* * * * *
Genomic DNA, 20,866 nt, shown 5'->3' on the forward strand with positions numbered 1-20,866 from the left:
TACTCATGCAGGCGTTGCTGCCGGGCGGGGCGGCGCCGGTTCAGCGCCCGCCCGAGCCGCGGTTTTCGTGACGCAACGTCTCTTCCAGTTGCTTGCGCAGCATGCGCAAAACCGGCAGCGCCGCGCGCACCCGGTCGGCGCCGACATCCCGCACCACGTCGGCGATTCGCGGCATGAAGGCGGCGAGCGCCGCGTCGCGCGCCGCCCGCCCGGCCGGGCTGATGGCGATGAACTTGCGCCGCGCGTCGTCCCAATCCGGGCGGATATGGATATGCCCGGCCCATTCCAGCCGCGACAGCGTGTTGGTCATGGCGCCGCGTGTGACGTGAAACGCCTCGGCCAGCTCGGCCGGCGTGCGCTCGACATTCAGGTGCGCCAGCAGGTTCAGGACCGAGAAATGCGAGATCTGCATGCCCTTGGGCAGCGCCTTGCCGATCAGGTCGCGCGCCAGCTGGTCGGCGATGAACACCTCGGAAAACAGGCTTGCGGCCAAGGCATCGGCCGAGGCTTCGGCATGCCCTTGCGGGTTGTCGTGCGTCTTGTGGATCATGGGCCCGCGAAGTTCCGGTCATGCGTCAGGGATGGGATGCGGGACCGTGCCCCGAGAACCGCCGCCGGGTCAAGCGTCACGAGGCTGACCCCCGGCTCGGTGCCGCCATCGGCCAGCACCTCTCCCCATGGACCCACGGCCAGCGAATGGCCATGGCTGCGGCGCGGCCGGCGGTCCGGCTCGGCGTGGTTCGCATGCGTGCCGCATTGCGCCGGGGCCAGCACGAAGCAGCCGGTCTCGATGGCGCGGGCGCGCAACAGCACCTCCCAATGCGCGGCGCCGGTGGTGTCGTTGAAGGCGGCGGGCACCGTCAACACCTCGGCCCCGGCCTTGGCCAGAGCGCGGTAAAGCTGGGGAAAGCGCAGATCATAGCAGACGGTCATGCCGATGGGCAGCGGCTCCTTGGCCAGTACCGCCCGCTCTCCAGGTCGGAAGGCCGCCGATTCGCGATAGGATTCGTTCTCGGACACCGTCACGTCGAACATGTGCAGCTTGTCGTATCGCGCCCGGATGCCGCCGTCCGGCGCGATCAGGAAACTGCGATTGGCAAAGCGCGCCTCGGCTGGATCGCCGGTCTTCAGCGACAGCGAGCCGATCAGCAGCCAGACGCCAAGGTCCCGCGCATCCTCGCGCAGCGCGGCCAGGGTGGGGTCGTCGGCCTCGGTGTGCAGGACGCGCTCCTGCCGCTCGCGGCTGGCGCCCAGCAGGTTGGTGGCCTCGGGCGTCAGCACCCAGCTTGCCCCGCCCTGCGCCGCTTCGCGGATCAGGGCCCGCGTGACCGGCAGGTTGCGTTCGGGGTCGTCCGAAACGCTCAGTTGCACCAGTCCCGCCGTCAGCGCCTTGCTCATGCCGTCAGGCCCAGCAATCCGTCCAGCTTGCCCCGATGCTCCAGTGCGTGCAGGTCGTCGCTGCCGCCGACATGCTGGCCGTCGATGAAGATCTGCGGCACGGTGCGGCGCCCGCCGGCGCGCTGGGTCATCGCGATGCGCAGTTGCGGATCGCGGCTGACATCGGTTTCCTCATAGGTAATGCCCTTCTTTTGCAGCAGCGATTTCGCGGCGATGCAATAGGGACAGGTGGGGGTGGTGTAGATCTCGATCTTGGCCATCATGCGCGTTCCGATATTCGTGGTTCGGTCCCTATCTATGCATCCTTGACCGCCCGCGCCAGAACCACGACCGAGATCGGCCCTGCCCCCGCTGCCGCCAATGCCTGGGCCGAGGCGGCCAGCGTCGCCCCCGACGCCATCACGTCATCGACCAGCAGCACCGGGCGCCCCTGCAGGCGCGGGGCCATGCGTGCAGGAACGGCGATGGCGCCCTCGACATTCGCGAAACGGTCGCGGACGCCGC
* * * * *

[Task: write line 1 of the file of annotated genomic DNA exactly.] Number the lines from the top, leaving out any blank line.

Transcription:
Genomic DNA, 20,866 nt, shown 5'->3' on the forward strand with positions numbered 1-20,866 from the left: